- A report reveals the growing number of ‘hidden workers’ who are unemployed but eager to work.
- It is estimated that there are around 27 million hidden workers in the US alone.
- Refreshing job descriptions and applying “affirmative” logic to the hiring workflow can help companies attract hidden skilled workers.
Research by Harvard Business School and Accenture explores how employers can improve their approach to hiring talent by identifying untapped talent pools.
Hidden Workers: Untapped Talent reveals how uncovering these candidates can help organisations overcome skills shortages while becoming more diverse and inclusive.
Who are the ‘Hidden Workers’?
There are lots of people out there who are unemployed but eager to work.
We recently wrote about how a growing number of workers are stuck in part-time limbo, struggling to make ends meet in precarious and zero hours contracts.
Some people are desperate to work but, due to short-sighted hiring processes, essentially remain “hidden” from businesses that would benefit significantly from hiring them.
Suggested Reading: The New App Designed To Eliminate Bias In Recruitment
Harvard Business School and Accenture surveyed over 8,000 hidden workers for the report, and more than 2,250 executives across the US, UK and Germany.
The report found that although the hidden worker situation has been exacerbated by the pandemic, the problem has in fact been getting worse over the last few decades.
44% of middle-skill hidden workers reported that finding work was just as hard pre-Covid-19 as it was during the research’s 2020 survey period.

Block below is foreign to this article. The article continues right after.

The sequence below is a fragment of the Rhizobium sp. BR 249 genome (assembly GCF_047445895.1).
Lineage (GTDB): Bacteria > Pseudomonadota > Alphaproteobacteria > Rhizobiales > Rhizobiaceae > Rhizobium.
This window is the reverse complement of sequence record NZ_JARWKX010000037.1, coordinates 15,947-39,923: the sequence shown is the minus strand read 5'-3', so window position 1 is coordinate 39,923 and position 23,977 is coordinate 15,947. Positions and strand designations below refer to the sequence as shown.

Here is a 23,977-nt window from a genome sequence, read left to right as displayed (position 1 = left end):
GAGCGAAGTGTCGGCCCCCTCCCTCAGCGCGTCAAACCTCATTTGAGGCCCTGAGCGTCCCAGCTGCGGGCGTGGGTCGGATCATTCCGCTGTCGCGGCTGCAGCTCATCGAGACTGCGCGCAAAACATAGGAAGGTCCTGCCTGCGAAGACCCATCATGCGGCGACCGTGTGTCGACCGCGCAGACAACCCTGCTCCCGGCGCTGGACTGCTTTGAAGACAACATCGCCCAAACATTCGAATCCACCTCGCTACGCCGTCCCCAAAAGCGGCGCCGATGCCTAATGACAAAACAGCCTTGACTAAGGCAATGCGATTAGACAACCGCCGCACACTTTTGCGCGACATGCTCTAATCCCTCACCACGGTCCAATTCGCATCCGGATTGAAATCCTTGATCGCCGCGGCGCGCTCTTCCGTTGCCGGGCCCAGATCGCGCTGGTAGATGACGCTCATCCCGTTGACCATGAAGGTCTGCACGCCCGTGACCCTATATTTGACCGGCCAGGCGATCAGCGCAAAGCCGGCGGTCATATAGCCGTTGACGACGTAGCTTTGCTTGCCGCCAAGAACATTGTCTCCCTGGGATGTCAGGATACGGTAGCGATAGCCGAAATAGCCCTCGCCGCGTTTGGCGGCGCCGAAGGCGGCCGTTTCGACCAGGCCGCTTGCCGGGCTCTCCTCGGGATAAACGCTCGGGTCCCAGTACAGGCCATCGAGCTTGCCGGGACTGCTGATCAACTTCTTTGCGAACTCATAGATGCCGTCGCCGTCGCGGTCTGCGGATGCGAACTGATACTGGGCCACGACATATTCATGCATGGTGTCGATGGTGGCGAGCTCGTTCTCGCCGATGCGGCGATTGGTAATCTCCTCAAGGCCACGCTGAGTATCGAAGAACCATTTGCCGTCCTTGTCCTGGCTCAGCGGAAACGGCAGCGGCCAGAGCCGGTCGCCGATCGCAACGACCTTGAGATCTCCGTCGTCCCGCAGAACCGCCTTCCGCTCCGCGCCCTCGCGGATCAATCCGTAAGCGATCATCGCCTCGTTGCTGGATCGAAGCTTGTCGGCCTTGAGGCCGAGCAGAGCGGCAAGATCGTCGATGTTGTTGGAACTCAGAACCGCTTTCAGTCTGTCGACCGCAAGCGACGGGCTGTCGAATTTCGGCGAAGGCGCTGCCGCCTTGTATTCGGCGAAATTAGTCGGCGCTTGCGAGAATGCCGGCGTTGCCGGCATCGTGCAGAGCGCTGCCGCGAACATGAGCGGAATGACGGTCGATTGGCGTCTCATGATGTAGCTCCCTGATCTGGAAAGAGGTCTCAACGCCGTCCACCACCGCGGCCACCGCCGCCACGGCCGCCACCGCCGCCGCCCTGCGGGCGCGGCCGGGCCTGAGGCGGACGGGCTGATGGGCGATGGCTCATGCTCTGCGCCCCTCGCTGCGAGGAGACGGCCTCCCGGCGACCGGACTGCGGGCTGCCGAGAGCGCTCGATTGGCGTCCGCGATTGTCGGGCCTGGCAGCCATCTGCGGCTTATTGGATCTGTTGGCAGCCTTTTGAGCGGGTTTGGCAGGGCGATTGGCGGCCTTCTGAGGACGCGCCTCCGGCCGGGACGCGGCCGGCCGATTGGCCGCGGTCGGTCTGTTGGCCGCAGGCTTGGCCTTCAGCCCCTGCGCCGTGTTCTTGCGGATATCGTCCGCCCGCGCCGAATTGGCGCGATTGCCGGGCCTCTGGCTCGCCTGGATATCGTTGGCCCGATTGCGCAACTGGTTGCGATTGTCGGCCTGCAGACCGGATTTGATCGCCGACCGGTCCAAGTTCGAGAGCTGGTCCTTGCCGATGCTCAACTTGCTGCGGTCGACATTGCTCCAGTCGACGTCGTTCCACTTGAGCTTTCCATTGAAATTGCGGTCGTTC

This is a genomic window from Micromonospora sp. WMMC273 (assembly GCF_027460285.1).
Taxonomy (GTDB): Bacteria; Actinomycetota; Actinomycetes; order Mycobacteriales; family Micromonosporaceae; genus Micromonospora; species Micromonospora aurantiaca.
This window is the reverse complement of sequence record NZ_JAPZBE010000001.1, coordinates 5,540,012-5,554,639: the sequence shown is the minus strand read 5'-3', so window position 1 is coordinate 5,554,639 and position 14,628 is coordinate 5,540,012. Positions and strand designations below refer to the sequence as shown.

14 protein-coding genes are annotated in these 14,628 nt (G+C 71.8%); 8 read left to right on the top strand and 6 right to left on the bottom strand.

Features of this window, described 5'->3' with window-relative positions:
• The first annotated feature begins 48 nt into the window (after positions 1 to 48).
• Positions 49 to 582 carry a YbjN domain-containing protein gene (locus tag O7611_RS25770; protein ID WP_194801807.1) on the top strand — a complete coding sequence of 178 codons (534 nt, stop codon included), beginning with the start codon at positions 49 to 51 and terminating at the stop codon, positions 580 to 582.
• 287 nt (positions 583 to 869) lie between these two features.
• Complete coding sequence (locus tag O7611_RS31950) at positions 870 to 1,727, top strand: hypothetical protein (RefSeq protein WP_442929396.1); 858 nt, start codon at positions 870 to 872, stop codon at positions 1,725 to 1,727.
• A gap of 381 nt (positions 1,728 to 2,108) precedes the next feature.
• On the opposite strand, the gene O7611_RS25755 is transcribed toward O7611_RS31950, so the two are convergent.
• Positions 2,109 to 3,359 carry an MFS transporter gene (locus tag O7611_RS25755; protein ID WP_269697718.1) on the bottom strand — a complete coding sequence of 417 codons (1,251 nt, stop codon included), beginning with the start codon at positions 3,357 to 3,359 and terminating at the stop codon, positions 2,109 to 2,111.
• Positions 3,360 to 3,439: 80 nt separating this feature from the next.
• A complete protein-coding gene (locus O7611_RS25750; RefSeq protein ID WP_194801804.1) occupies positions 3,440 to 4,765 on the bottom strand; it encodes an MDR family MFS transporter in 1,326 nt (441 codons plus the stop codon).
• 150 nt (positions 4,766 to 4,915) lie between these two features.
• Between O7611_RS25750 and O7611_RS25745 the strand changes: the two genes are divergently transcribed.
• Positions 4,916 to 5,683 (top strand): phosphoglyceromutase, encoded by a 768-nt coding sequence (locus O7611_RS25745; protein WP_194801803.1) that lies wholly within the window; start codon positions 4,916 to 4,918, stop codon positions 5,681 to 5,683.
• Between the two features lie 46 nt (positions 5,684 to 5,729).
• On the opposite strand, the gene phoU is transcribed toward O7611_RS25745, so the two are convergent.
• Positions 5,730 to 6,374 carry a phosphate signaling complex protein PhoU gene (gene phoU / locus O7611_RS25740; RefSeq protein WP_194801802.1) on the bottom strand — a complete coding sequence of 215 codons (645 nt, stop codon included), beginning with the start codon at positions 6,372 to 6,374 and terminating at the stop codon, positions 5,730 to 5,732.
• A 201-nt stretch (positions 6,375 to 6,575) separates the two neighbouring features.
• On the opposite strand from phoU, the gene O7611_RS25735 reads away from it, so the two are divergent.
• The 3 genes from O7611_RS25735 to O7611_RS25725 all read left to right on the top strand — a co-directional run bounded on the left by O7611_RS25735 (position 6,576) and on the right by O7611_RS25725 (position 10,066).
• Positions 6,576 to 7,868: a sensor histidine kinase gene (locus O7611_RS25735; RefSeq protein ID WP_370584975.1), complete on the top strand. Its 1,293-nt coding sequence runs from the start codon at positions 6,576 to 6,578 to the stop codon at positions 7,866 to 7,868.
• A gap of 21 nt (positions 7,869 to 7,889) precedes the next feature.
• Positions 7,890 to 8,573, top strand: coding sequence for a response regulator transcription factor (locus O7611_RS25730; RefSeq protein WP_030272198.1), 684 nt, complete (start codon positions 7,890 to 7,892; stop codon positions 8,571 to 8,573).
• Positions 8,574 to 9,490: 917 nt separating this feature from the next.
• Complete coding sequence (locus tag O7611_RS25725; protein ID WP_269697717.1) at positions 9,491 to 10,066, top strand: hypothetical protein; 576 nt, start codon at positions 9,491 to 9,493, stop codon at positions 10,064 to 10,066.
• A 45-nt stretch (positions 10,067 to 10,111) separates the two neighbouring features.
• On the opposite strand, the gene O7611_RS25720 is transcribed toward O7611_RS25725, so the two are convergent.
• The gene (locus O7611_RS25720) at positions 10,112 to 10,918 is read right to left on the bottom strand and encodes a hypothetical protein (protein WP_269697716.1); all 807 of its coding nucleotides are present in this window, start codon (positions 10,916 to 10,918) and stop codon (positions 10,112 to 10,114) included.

The report estimates that there are around 27 million hidden workers in the US alone. It found that these workers tend to fall into one of the following categories:
- Missing hours – working one or more part-time jobs but willing and able to work full-time;
- Missing from work – unemployed for a long time but seeking employment;
- Missing from the workforce – not working and not seeking employment but willing and able to work under the right circumstances.
Crucially, hidden workers don’t fit into one homogeneous group.
Today’s hidden workers include:
“…caregivers, veterans, immigrants and refugees, those with physical disabilities, and relocating partners and spouses.
“They also include people with mental health or developmental/neurodiversity challenges, those from less-advantaged populations, people who were previously incarcerated, and those without traditional qualifications.”
The report covers:
- Who the “hidden workers” are and what keeps them hidden
- The forces shaping the labour market, such as automation
- The efficacy of existing recruitment systems and processes
- How organisations can reform their approach to talent acquisition
What keeps hidden workers hidden?